China-Africa relations
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Engineers from China and Tanzania at the construction site of the project to upgrade the Dar es Salaam Port in Tanzania. Photo: Xinhua

China seen as better than EU in completing African projects, survey finds

  • Poll of more than 1,000 policymakers on the continent puts priority on physical infrastructure, speedy results and non-interference in internal political affairs
  • European Union charts higher on quality of products or services delivered; good working conditions; creating jobs for Africans; upholding environmental standards

China holds a substantial lead over the EU concerning perceptions about decision-making and timely completion of projects in Africa, according to a survey about the activities of Europe and China on the continent.

China beats European countries in building projects such as roads, power dams, railways and bridges while Europe dominates the abstract like soft power exchanges, high standards and climate change consciousness, according to a study released Tuesday by the Inter Region Economic Network (IREN), a Kenya-based think tank.

The survey’s findings are based on responses in the last quarter of 2021 from more than 1,000 policymakers from 25 African countries who monitor the tight competition between the European Union and China in Africa.

China scores much higher than the EU on what the survey respondents consider Africa’s priority needs – physical infrastructure, speedy results and non-interference in internal political affairs.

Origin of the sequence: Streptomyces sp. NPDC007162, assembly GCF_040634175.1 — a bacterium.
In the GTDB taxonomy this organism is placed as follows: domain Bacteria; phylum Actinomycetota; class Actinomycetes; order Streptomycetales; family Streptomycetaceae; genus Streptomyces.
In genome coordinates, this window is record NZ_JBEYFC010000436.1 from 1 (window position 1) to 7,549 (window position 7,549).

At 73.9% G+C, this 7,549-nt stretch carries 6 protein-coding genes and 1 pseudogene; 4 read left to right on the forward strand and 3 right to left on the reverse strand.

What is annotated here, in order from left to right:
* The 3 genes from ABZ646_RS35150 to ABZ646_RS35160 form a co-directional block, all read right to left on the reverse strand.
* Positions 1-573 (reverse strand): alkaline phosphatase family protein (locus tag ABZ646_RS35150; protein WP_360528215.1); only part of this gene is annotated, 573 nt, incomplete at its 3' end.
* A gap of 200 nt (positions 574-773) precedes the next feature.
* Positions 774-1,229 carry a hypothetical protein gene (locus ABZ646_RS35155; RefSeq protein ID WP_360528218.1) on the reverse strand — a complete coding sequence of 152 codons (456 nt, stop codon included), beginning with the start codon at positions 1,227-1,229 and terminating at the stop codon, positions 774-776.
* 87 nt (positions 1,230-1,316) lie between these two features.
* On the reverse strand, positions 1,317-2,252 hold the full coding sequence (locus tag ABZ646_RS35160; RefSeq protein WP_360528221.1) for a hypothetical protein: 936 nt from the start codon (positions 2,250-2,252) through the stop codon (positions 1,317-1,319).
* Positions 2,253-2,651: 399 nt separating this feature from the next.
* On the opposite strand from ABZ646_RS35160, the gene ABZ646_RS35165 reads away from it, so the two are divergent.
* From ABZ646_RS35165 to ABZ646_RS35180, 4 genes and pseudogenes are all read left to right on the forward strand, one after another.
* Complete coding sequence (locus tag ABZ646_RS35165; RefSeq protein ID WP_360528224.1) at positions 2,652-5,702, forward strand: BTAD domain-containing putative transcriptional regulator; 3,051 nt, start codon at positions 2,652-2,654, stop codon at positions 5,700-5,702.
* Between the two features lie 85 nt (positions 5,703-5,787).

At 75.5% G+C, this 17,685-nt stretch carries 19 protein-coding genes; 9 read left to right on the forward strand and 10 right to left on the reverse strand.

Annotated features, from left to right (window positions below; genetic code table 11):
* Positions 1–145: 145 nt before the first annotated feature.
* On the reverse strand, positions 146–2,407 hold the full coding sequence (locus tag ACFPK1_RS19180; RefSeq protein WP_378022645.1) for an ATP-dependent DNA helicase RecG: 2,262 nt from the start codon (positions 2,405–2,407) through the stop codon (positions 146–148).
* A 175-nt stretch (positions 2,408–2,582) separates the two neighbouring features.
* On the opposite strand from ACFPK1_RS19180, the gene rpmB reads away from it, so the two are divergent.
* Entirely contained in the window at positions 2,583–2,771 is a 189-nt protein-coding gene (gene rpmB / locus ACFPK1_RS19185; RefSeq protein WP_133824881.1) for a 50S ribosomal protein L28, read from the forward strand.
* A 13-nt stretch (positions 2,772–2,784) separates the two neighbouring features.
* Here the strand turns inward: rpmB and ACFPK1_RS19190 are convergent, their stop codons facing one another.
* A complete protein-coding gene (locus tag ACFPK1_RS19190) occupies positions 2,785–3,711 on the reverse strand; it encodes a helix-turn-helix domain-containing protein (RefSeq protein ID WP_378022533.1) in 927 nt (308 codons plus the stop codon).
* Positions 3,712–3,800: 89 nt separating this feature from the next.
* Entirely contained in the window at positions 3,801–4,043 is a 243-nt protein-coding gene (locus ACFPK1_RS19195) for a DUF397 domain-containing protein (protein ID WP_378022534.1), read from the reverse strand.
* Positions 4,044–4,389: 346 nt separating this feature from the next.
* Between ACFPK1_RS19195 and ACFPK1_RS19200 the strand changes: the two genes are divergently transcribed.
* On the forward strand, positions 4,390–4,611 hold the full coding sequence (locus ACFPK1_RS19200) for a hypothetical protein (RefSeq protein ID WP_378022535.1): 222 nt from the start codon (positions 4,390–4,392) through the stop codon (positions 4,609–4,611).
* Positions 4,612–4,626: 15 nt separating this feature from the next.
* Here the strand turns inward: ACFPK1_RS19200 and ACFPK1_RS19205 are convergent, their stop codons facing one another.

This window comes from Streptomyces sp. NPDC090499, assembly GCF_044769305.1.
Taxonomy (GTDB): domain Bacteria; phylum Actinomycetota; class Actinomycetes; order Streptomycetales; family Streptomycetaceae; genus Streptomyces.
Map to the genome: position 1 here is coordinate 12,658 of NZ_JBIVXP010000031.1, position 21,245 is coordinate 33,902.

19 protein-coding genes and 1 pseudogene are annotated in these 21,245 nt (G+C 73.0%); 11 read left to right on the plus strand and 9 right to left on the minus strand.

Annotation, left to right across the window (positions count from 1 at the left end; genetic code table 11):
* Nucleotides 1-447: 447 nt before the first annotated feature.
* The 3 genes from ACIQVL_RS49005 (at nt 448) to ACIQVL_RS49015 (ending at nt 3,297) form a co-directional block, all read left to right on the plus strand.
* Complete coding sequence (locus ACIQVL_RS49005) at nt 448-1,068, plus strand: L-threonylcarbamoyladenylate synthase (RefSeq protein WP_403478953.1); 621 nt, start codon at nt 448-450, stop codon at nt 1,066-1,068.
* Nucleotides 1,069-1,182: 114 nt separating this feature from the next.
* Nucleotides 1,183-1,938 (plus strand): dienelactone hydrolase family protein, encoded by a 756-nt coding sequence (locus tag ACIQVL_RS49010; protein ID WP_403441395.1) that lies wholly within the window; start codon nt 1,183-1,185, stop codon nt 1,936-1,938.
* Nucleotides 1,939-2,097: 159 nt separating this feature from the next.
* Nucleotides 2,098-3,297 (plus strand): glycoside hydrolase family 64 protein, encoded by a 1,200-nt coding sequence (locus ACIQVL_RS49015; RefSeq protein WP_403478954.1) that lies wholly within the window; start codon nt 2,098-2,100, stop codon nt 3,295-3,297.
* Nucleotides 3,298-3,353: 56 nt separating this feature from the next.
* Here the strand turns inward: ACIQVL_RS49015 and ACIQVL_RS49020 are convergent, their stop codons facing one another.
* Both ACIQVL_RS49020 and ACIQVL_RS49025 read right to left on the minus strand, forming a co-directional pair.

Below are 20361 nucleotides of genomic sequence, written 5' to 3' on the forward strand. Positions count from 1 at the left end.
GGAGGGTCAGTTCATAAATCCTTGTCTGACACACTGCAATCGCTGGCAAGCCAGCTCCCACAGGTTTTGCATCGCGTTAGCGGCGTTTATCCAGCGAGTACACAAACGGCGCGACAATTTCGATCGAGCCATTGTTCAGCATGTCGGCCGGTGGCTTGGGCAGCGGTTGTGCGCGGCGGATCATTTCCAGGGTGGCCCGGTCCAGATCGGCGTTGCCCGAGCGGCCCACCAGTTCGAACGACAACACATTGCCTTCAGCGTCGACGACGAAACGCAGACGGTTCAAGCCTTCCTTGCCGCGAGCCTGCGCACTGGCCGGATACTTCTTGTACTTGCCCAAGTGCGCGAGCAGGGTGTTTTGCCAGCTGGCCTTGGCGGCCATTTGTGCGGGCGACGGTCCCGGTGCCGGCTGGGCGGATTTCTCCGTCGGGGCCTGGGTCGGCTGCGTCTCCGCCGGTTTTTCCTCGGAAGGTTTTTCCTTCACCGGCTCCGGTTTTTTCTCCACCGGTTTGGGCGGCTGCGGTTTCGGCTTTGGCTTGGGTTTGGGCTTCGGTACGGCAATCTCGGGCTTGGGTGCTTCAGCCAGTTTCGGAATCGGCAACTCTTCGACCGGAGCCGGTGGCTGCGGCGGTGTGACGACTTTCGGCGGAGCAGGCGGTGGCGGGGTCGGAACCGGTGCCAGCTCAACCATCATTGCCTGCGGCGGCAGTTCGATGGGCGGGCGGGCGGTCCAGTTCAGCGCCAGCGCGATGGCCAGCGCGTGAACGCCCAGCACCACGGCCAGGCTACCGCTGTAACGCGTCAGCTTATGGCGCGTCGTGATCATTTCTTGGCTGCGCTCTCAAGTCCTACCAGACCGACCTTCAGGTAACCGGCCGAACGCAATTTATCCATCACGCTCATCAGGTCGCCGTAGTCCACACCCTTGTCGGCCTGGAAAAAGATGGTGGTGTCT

Zimbabwe’s new parliament building, constructed and fully funded by China as a gift to the southern African nation, ahead of opening ceremonies on June 29. Photo: Xinhua

“China is thus headed towards closing the gap on the EU on most of the aspects of its engagement with Africa, including where the EU traditionally presumed to have commanded an unassailable lead,” said the study, which was commissioned by the Friedrich Naumann Foundation Global Partnership Hub, a German NGO.

Survey participants rate China highly for quick decision-making, with an approval of 75.2 per cent; approval for the European Union was at 55.8 per cent.

“With organised military precision, China is known for speed and reliability,” researchers noted.

Nashon Adero, one of those researchers, noted that the survey showed more respondents rated China highly on timely completion of projects – 81.1 per cent – than the EU, which came in at 69.4 per cent.

China is focusing on large, material projects, while Europe in Africa is focusing on smaller and often more abstract projects
James Shikwati, Inter Region Economic Network

Adero, who is also an engineering lecturer at Taita Taveta University in Kenya, said that while both China and the EU are regarded as meddlesome in the internal affairs of their African partners, China is seen to be less so at 50.1 per cent, compared with 64.4 per cent for the EU.

However, he said, China is seen to have fewer scruples: the survey results show that 55.2 per cent of the policymakers believe that China uses corruption as a tool compared with 32.5 per cent who think the same of the EU, Adero said.

The EU is also preferred in many aspects of joint projects: quality of the products or services delivered; good working conditions; employing local workers and creating jobs for Africans; upholding environmental standards; and better treatment of Africans.